YouTube today announced a new partnership with the MLB which will allow the site to exclusively live-stream 13 MLB games to both YouTube and YouTube TV during the second half of the regular baseball season. While YouTube TV had previously partnered with MLB — it’s currently serving as the presenting partner for the World Series, for example — this is YouTube’s first-ever exclusive live-game partnership with the league.
The company says the schedule of the games and dates will be announced in a few weeks, but will include 13 games that will be exclusively available to viewers in the U.S., Canada and Puerto Rico for free on the MLB YouTube channel and on a dedicated channel that will come to YouTube TV.
This channel, which is still unnamed, will be a temporary pop-up specific to MLB that appears when the live content is coming through the feed.
The streamed games will also include a pre-game and post-game show, and will contain MLB and YouTube-themed content from popular YouTube creators, who have yet to be announced. The games will be produced and enhanced for the YouTube platform by the MLB Network’s production team.
Deal terms were not disclosed.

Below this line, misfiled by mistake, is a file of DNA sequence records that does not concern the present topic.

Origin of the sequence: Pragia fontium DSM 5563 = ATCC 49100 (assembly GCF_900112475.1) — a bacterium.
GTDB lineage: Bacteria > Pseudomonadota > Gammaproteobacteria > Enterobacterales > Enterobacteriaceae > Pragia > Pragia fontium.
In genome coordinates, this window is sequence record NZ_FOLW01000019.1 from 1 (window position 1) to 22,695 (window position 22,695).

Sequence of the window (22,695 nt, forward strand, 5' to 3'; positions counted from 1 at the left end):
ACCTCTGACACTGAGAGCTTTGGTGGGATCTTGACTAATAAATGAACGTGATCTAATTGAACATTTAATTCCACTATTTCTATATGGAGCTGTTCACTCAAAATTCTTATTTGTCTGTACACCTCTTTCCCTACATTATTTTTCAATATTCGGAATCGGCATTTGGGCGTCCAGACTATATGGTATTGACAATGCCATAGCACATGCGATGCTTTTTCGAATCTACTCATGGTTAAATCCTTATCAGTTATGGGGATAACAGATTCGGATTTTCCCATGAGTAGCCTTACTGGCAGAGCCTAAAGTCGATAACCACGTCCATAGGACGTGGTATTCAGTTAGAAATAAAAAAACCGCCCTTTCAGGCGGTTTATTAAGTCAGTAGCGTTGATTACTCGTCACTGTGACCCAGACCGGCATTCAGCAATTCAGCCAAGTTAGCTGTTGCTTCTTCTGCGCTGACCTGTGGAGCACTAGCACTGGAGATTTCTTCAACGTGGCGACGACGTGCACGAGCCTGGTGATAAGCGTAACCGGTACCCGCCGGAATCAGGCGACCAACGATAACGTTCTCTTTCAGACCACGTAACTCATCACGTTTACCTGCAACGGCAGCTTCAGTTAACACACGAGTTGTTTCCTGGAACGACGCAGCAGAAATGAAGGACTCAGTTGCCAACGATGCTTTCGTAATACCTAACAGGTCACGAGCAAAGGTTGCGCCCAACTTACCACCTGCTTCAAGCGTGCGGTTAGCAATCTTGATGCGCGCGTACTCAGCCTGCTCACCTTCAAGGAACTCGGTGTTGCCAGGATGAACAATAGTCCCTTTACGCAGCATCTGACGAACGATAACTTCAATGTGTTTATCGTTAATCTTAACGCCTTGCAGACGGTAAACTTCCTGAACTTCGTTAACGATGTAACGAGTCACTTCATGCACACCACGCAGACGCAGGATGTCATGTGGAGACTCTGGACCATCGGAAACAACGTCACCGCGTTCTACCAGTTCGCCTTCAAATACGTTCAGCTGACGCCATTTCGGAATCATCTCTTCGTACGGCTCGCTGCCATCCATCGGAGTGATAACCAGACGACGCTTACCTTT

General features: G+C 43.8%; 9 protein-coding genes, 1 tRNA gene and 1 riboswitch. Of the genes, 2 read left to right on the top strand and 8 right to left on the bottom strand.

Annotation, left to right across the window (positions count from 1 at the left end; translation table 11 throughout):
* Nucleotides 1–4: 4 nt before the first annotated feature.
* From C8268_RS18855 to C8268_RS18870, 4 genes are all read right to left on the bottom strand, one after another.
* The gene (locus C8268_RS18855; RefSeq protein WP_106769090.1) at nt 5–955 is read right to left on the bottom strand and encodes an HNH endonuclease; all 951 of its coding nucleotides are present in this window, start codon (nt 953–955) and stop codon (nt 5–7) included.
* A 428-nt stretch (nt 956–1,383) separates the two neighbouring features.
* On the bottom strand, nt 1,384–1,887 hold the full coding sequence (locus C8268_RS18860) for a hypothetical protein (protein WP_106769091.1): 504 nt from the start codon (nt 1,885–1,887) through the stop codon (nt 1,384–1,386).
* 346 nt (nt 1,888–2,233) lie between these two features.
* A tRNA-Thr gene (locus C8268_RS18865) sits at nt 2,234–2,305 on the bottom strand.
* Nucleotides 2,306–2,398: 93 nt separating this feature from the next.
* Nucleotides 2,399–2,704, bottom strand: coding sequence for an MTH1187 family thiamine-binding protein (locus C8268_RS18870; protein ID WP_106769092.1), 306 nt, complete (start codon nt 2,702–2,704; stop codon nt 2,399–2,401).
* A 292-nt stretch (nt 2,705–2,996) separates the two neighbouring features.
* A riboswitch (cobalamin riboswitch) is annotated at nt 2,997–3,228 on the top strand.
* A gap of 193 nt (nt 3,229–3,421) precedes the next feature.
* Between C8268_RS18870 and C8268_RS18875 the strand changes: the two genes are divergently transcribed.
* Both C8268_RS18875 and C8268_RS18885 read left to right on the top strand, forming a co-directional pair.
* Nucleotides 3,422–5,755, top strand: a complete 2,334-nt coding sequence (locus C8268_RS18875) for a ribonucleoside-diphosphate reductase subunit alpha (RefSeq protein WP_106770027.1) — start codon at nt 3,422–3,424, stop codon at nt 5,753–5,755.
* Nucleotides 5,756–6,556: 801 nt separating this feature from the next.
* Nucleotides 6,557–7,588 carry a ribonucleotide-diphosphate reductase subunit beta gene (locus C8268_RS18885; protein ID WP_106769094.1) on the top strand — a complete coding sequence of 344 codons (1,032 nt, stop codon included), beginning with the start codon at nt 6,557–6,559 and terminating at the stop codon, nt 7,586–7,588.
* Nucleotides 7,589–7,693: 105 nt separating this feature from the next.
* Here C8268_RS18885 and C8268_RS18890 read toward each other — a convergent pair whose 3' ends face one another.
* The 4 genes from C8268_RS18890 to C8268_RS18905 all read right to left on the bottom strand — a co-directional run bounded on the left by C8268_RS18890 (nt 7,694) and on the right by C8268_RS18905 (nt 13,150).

“It’s incredible to team up with Major League Baseball for this first-of-its-kind deal together to provide both diehard baseball fans and our YouTube community with live games exclusively on YouTube and YouTube TV,” said Timothy Katz, YouTube’s head of Sports and News Partnerships, in a statement. “With Major League Baseball’s expanding international fanbase, we are confident YouTube’s global audience will bring fans around the world together in one place to watch the games and teams they love.”
In addition to YouTube TV’s presenting sponsorship of the World Series (2017-2019), the two organizations have a history of working together. MLB has been live-streaming games since 2002 on MLB.tv, and started its YouTube channel back in 2005. Today, MLB content and that from its 30 clubs are available on YouTube, including all old games since 2009. The YouTube audience generated 1.25 billion YouTube channel views in 2018 — up 25 percent over the year prior — the organization said.